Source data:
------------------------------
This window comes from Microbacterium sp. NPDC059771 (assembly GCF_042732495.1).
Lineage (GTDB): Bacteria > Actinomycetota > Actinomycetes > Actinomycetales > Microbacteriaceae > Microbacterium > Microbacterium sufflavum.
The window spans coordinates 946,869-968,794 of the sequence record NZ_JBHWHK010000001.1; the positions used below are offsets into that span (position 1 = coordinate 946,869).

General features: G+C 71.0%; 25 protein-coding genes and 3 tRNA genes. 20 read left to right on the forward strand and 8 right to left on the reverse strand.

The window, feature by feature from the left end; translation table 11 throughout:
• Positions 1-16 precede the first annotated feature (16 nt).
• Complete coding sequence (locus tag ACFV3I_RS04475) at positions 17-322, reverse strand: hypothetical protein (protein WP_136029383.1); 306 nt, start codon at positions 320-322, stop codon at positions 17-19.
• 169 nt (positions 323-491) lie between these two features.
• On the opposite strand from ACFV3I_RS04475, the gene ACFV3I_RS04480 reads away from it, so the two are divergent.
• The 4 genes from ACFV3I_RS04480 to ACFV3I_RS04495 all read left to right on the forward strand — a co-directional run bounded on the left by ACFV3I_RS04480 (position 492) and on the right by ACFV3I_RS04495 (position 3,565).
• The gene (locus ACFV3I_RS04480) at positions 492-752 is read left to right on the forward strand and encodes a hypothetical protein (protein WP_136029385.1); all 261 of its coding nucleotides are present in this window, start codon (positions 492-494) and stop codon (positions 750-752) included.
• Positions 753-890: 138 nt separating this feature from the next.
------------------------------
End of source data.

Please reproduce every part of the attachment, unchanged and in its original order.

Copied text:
This window comes from Microbacterium sp. NPDC059771 (assembly GCF_042732495.1).
Lineage (GTDB): Bacteria > Actinomycetota > Actinomycetes > Actinomycetales > Microbacteriaceae > Microbacterium > Microbacterium sufflavum.
The window spans coordinates 946,869-968,794 of the sequence record NZ_JBHWHK010000001.1; the positions used below are offsets into that span (position 1 = coordinate 946,869).

General features: G+C 71.0%; 25 protein-coding genes and 3 tRNA genes. 20 read left to right on the forward strand and 8 right to left on the reverse strand.

The window, feature by feature from the left end; translation table 11 throughout:
• Positions 1-16 precede the first annotated feature (16 nt).
• Complete coding sequence (locus tag ACFV3I_RS04475) at positions 17-322, reverse strand: hypothetical protein (protein WP_136029383.1); 306 nt, start codon at positions 320-322, stop codon at positions 17-19.
• 169 nt (positions 323-491) lie between these two features.
• On the opposite strand from ACFV3I_RS04475, the gene ACFV3I_RS04480 reads away from it, so the two are divergent.
• The 4 genes from ACFV3I_RS04480 to ACFV3I_RS04495 all read left to right on the forward strand — a co-directional run bounded on the left by ACFV3I_RS04480 (position 492) and on the right by ACFV3I_RS04495 (position 3,565).
• The gene (locus ACFV3I_RS04480) at positions 492-752 is read left to right on the forward strand and encodes a hypothetical protein (protein WP_136029385.1); all 261 of its coding nucleotides are present in this window, start codon (positions 492-494) and stop codon (positions 750-752) included.
• Positions 753-890: 138 nt separating this feature from the next.